(b) The Board shall determine the rules of its own proceedings, and a majority of its members in office shall constitute a quorum for the transaction of business, but the Board may function notwithstanding vacancies.

(c) The Board may appoint necessary officers and employees and may delegate to such officers authority to perform such duties and make such expenditures as may be necessary.

Section 5. National Resources Committee Abolished.—The National Resources Committee is hereby abolished, and its outstanding affairs shall be wound up by the National Resources Planning Board.

Section 6. Federal Employment Stabilization Office Abolished.- The Federal Employment Stabilization Office is hereby abolished, and the Secretary of Commerce shall promptly wind up its affairs.

Section 7. Transfer of Records and Property.—All records and property (including office equipment) of the several agencies transferred, or the functions of which are transferred, by this Part are hereby transferred to the Executive Office of the President for use in the administration of the agencies and functions transferred by this Part.

Section 8. Transfer of Funds.—So much of the unexpended balances of appropriations, allocations, or other funds available (including those available for the fiscal year ending June 30, 1940) for the use of any agency in the exercise of any functions transferred by this Part, or for the use of the head of any department or agency in the exercise of any functions so transferred, as the Director of the Bureau of the Budget shall determine, shall be transferred to the Executive Office of the President for use in connection with the exercise of functions transferred by this Part. In determining the amount to be transferred the Director of the Bureau of the Budget may include an amount to provide for the liquidation of obligations incurred against such appropriations, allocations, or other funds prior to the transfer: Provided, That the use of the unexpended balances of appropriations, allocations, or other funds transferred by this section shall be subject to the provisions of section 4(d) (3) and section 9 of the Reorganization Act of 1939.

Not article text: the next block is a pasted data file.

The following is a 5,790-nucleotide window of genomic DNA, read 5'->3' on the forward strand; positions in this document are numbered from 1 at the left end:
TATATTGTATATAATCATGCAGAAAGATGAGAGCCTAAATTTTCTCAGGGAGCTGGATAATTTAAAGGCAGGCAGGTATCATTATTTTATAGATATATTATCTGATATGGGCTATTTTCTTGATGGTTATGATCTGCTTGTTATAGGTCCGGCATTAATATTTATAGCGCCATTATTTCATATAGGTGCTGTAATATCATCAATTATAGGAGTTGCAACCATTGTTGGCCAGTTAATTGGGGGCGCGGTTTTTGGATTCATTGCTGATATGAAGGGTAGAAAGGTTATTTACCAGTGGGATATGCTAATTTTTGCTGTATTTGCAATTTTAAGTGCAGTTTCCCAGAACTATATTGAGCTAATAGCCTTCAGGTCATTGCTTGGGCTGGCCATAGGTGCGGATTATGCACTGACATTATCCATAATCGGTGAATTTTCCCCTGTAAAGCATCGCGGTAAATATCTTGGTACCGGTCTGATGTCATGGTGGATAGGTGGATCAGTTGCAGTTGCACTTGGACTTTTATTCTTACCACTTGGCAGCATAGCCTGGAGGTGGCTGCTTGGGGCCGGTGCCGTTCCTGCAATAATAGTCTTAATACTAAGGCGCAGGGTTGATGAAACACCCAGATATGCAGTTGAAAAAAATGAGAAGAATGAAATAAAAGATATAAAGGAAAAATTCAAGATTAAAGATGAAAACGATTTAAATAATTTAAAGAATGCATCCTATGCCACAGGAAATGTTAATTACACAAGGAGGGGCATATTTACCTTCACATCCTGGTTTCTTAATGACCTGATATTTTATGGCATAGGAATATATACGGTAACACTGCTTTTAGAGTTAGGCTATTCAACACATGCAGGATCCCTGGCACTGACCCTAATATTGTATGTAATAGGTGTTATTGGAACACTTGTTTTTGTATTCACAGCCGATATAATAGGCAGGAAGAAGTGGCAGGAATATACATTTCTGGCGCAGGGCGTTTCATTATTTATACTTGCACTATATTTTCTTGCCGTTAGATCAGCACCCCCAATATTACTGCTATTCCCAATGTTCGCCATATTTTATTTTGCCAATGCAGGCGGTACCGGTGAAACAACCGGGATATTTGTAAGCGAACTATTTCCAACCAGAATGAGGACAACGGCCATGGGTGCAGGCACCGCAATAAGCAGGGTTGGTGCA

Section 9. Personnel.- Any personnel transferred by this Part found to be in excess of the personnel necessary for the efficient administration of the functions transferred by this Part shall be re-transferred under existing law to other positions in the Government service, or separated from the service subject to the provisions of section 10(a) of the Reorganization Act of 1939.

PART 2. FEDERAL SECURITY AGENCY